Photo Credits: Delly Carr / ITU
Brad Kahlefeldt has won his third Mooloolaba title and 7th ITU triathlon world cup title after winning the 2011 Mooloolaba Triathlon ITU World Cup. Brendan Sexton ran himself in to 2nd place for his best performance at this level with France’s David Hauss 3rd.
(Kahlefeldt pictured winning)
For a majority of the bike leg there was a massive pack on the bike until a group of approximately 20 pulled away including Stuart Hayes, Courtney Atkinson and Kahlefeldt. Wild, Hayes and Fecskovics broke away with about a lap to go on the bike and then headed out on the the hilly, four lap run course just over a minute ahead for the chase pack. The chase pack, including Toft, Kahlefeldt and Atkinson quickly started to eat in to their lead.
Hayes lead early on with Kahlefeldt and Gomez close behind and a chase pack consisting of Atkinson, Sexton, Fecskovics, Hauss, Vidal. Sexton pulled away from the chase pack with the bell sounding for the final lap of the run. Kahlefeldt lead the race at this stage with Atkinson, Gomez, Wild, Hauss very close behind.
Down the final finish chute, Kahlefeldt kicked into another gear and powered to the line, leaving Sexton and Hauss to battle for second. Sexton passed Hauss for the silver in the final meters for his best career World Cup finish.
Brendan Sexton’s performance to run himself in to second place overall against some of the world’s best ITU Olympic distance triathletes was impressive and he continues to show that he is one of Australia’s next top triathletes and must have his eyes on a London 2012 Olympic spot.
“A podium in my home country with my family here to see, I can’t ask for anything more,” said Sexton after the race.
Aaron Royle, who was second last weekend in New Zealand in the ITU Oceania Cup race, had a tough race today. “Obviously I’m pretty dissapointed with my race. I was hoping to go a lot better and my recent form would indicate that. But that’s all apart of being an u/23 athlete, being consistent, performing week in week out in any conditions is what I need to work on.”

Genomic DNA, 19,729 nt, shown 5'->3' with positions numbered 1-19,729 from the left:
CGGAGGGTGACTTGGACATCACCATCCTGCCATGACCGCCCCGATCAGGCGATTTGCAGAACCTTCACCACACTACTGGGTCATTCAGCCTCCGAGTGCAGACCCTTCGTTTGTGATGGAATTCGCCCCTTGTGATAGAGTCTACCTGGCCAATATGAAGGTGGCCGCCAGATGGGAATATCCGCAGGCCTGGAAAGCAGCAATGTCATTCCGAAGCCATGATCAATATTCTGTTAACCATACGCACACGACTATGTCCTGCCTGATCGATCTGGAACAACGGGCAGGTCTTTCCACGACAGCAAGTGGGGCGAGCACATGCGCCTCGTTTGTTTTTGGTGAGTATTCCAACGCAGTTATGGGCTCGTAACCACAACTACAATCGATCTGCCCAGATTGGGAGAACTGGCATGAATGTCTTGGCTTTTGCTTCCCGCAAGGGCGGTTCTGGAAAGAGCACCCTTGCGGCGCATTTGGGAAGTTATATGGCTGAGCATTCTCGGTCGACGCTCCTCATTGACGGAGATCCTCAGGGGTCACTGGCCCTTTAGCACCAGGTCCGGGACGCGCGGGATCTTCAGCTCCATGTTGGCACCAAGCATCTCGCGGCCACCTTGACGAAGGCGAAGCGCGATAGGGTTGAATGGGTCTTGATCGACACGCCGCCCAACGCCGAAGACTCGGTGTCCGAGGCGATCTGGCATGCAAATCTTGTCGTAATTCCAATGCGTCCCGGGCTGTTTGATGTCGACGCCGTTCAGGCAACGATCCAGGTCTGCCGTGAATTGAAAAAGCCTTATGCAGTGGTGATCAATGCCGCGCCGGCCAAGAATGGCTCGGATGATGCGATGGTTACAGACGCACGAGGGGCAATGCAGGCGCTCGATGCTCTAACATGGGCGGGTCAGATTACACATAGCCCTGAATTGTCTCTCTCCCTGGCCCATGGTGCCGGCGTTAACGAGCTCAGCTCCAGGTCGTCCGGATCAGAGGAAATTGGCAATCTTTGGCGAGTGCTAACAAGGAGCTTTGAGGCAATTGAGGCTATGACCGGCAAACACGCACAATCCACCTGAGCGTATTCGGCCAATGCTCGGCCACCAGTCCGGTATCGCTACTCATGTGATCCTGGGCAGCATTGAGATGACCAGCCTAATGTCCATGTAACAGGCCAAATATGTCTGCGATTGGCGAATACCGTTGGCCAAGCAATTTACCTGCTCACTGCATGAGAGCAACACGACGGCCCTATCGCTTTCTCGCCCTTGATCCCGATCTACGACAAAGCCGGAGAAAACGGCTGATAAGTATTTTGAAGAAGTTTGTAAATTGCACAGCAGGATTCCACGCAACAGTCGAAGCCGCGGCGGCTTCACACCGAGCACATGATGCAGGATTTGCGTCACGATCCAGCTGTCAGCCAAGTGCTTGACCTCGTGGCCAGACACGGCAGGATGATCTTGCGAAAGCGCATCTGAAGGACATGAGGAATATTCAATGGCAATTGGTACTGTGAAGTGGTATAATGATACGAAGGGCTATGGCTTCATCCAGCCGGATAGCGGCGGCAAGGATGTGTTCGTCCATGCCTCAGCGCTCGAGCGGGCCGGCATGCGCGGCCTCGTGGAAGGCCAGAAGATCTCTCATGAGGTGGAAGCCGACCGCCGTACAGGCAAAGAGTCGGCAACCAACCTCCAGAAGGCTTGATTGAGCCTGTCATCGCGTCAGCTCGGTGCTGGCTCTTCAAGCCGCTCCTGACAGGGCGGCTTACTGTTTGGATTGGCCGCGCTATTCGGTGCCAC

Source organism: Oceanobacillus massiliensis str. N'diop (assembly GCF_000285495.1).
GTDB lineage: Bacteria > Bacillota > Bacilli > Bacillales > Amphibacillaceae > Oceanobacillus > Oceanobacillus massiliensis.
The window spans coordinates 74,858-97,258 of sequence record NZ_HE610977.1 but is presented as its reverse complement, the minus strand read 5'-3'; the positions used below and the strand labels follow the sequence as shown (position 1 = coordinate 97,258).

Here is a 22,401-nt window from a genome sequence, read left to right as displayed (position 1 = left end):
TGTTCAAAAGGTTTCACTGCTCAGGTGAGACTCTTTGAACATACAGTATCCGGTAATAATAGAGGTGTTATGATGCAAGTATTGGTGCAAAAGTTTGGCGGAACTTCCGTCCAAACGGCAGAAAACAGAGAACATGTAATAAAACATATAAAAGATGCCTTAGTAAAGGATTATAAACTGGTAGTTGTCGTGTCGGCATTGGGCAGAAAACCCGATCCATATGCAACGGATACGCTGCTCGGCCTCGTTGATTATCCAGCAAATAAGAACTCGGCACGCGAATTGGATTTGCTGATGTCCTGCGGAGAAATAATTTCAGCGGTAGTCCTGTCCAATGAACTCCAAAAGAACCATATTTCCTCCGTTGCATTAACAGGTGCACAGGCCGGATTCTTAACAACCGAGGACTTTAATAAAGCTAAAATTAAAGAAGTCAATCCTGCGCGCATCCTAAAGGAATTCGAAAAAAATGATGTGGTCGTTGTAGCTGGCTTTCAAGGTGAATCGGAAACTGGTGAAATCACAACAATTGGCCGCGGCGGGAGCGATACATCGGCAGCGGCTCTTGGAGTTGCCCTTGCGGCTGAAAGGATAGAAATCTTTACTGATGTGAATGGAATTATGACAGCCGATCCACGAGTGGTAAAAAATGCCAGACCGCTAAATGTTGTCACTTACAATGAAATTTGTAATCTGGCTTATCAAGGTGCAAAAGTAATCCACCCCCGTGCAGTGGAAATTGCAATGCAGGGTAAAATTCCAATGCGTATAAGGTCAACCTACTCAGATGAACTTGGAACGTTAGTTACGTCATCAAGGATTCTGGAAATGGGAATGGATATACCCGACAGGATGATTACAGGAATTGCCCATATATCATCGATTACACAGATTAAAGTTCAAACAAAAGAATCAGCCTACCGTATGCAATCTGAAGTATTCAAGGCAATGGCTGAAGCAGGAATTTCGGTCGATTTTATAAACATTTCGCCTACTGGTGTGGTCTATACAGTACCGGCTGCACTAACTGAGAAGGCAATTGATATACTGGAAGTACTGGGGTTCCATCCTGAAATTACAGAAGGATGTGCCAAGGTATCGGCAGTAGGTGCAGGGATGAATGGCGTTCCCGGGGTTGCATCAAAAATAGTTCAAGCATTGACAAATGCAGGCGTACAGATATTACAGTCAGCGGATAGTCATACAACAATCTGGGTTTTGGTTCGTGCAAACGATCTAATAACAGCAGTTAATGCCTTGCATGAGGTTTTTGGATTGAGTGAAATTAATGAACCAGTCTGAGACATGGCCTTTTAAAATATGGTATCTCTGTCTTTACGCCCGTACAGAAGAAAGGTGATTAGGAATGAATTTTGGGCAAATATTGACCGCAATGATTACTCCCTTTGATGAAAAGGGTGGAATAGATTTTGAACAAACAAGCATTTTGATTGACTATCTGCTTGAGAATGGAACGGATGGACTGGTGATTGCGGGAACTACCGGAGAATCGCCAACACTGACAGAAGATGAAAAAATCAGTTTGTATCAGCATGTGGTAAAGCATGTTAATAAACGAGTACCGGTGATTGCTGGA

Aaron had a good start in the swim and was sitting in 10th place until the leaders took the wrong way to a buoy and after that he found himself in about 40th place at halfway. He worked hard to get back up to the main pack.
“My ride was good. It wasn’t to hard and with more then 50 in the front pack it was extremly important to hold a good position in the pack. I didn’t have the legs on the run today and in a race where 60 guys are in the front pack you need to have fast legs to be able to go with the runners.”
This was only Aaron’s 2nd world cup event and he will take a lot away from the race to work on. He heads to Ishigaki ITU Triathlon World Cup on April 17.
|26||Ramon Ejeda Medina||ESP||1:53:32||0:18:14||1:01:27||0:32:25|
|39||Marc-Yvan De Kaenel||SUI||1:54:19||0:18:11||1:01:27||0:33:17|
|46||Hendrik De Villiers||RSA||1:54:34||0:18:28||1:01:13||0:33:28|
|53||Felipe Van de Wyngard||CHI||1:55:11||0:18:32||1:01:14||0:33:57|
|61||Martin Van Barneveld||NZL||1:56:15||0:18:12||1:01:21||0:35:17|
|70||Mauro Cavanha Conceicao||BRA||2:00:32||0:19:00||1:03:39||0:36:24|
|72||Jae Hun Choi||KOR||2:01:24||0:19:18||1:03:16||0:37:17|
You might also like
More from ITU
Jamie Turner is widely known as the best triathlon coach, and has recently been appointed head coach by Triathlon Australia’s …
In sweeping changes last year, Triathlon Australia named Ben Gathercole as Triathlon Australia’s high-performance director, and he’s already shaking things up. …